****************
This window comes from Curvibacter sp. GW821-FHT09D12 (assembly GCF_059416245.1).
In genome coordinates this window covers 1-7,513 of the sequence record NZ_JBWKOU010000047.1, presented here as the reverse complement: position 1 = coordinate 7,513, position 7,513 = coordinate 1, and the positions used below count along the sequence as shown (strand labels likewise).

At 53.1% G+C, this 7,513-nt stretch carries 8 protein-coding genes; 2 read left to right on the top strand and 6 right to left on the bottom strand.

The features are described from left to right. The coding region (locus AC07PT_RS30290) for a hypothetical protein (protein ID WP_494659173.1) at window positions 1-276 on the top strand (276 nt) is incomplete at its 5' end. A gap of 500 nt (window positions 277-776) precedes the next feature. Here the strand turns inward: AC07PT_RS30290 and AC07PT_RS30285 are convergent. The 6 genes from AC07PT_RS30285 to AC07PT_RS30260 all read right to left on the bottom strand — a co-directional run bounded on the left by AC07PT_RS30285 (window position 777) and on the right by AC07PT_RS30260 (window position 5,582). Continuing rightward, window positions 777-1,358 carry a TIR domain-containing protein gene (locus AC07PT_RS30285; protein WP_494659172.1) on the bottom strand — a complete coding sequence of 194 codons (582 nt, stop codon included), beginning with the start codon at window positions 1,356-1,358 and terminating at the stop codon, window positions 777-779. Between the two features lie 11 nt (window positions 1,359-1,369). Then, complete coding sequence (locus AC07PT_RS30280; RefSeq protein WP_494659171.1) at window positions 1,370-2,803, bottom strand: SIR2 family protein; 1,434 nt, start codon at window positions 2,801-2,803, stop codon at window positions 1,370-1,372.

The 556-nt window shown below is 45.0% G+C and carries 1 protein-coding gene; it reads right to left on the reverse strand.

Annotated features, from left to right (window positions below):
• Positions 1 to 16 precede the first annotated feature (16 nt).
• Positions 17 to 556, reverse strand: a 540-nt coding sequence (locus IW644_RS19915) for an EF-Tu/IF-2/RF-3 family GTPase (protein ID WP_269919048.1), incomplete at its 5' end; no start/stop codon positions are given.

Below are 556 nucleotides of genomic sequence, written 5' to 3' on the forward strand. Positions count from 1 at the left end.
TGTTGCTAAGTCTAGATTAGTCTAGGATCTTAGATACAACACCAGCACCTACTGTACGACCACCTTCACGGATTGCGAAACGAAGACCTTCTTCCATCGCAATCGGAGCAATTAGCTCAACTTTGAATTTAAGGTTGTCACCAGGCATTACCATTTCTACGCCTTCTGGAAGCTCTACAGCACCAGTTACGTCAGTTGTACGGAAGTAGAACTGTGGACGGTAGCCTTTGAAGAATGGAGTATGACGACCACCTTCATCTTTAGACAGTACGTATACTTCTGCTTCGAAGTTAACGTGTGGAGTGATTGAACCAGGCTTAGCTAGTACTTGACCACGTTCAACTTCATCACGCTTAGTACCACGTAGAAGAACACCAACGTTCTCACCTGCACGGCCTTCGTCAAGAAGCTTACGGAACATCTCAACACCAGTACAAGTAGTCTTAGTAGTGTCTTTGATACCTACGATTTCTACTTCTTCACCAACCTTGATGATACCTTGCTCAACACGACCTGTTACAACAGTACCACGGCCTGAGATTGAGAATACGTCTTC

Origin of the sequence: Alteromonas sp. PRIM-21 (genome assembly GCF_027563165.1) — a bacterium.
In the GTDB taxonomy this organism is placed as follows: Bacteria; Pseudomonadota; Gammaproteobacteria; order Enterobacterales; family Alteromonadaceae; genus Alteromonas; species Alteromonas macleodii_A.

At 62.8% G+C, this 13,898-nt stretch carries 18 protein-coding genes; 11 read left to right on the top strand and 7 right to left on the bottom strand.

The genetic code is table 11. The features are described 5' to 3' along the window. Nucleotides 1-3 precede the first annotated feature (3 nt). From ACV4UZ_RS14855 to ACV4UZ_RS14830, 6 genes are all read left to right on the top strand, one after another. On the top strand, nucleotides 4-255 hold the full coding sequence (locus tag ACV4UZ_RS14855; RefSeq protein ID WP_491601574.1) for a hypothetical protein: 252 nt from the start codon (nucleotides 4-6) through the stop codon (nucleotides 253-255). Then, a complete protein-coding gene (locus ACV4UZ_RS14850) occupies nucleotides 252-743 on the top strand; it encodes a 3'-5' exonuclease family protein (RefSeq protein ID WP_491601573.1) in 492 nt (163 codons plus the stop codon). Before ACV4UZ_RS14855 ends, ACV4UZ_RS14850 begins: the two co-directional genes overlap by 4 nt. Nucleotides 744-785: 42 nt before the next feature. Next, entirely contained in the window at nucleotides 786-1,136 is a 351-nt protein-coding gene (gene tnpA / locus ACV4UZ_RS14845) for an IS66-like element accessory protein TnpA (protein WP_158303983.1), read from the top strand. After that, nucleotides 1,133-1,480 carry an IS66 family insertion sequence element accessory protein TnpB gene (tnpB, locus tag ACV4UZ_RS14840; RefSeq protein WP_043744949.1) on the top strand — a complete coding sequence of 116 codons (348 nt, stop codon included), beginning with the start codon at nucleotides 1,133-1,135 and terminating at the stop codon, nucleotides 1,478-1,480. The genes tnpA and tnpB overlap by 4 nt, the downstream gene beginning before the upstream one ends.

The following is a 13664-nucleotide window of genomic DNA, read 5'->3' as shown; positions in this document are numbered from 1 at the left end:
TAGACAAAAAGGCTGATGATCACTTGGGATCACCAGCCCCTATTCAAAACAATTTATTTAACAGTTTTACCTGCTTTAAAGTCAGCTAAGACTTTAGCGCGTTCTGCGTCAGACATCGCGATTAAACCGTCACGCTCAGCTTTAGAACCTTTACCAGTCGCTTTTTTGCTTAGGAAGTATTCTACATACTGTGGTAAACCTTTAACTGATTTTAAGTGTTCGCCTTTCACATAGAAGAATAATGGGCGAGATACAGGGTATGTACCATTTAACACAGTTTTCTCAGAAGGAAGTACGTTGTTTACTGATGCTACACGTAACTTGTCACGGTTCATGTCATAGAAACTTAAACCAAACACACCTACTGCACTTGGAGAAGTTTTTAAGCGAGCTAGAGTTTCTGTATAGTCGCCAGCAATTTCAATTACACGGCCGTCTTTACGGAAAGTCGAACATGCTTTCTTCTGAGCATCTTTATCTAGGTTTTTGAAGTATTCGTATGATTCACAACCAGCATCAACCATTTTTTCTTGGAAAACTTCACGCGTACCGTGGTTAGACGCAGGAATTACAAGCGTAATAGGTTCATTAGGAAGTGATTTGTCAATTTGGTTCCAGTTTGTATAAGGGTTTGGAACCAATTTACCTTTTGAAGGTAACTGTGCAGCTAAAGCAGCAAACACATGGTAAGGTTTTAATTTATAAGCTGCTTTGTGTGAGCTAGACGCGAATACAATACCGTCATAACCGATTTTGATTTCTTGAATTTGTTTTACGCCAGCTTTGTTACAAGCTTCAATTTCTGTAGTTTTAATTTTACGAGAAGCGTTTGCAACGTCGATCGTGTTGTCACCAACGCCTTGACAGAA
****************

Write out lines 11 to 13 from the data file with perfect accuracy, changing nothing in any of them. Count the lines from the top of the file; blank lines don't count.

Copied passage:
Origin of the sequence: Alteromonas sp. PRIM-21 (genome assembly GCF_027563165.1) — a bacterium.
In the GTDB taxonomy this organism is placed as follows: Bacteria; Pseudomonadota; Gammaproteobacteria; order Enterobacterales; family Alteromonadaceae; genus Alteromonas; species Alteromonas macleodii_A.

At 62.8% G+C, this 13,898-nt stretch carries 18 protein-coding genes; 11 read left to right on the top strand and 7 right to left on the bottom strand.